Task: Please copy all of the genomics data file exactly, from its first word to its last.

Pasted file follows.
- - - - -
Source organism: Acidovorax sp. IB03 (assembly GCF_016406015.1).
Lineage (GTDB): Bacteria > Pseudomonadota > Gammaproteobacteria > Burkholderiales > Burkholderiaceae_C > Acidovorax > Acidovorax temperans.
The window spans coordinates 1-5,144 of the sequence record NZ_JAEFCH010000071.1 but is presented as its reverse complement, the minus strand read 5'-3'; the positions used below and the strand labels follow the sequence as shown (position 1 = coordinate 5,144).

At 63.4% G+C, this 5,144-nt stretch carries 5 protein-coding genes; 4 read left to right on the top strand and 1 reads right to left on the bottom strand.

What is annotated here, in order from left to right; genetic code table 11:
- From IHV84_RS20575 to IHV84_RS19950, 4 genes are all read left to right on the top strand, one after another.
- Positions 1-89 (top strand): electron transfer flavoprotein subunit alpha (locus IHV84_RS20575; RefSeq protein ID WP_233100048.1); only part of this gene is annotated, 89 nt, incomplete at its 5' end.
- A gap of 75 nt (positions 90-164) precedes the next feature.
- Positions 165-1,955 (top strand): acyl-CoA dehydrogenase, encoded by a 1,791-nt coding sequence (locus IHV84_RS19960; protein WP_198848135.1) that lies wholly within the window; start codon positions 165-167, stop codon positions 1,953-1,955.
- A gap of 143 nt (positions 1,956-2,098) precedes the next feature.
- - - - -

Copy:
Source organism: Acidovorax sp. IB03 (assembly GCF_016406015.1).
Lineage (GTDB): Bacteria > Pseudomonadota > Gammaproteobacteria > Burkholderiales > Burkholderiaceae_C > Acidovorax > Acidovorax temperans.
The window spans coordinates 1-5,144 of the sequence record NZ_JAEFCH010000071.1 but is presented as its reverse complement, the minus strand read 5'-3'; the positions used below and the strand labels follow the sequence as shown (position 1 = coordinate 5,144).

At 63.4% G+C, this 5,144-nt stretch carries 5 protein-coding genes; 4 read left to right on the top strand and 1 reads right to left on the bottom strand.

What is annotated here, in order from left to right; genetic code table 11:
- From IHV84_RS20575 to IHV84_RS19950, 4 genes are all read left to right on the top strand, one after another.
- Positions 1-89 (top strand): electron transfer flavoprotein subunit alpha (locus IHV84_RS20575; RefSeq protein ID WP_233100048.1); only part of this gene is annotated, 89 nt, incomplete at its 5' end.
- A gap of 75 nt (positions 90-164) precedes the next feature.
- Positions 165-1,955 (top strand): acyl-CoA dehydrogenase, encoded by a 1,791-nt coding sequence (locus IHV84_RS19960; protein WP_198848135.1) that lies wholly within the window; start codon positions 165-167, stop codon positions 1,953-1,955.
- A gap of 143 nt (positions 1,956-2,098) precedes the next feature.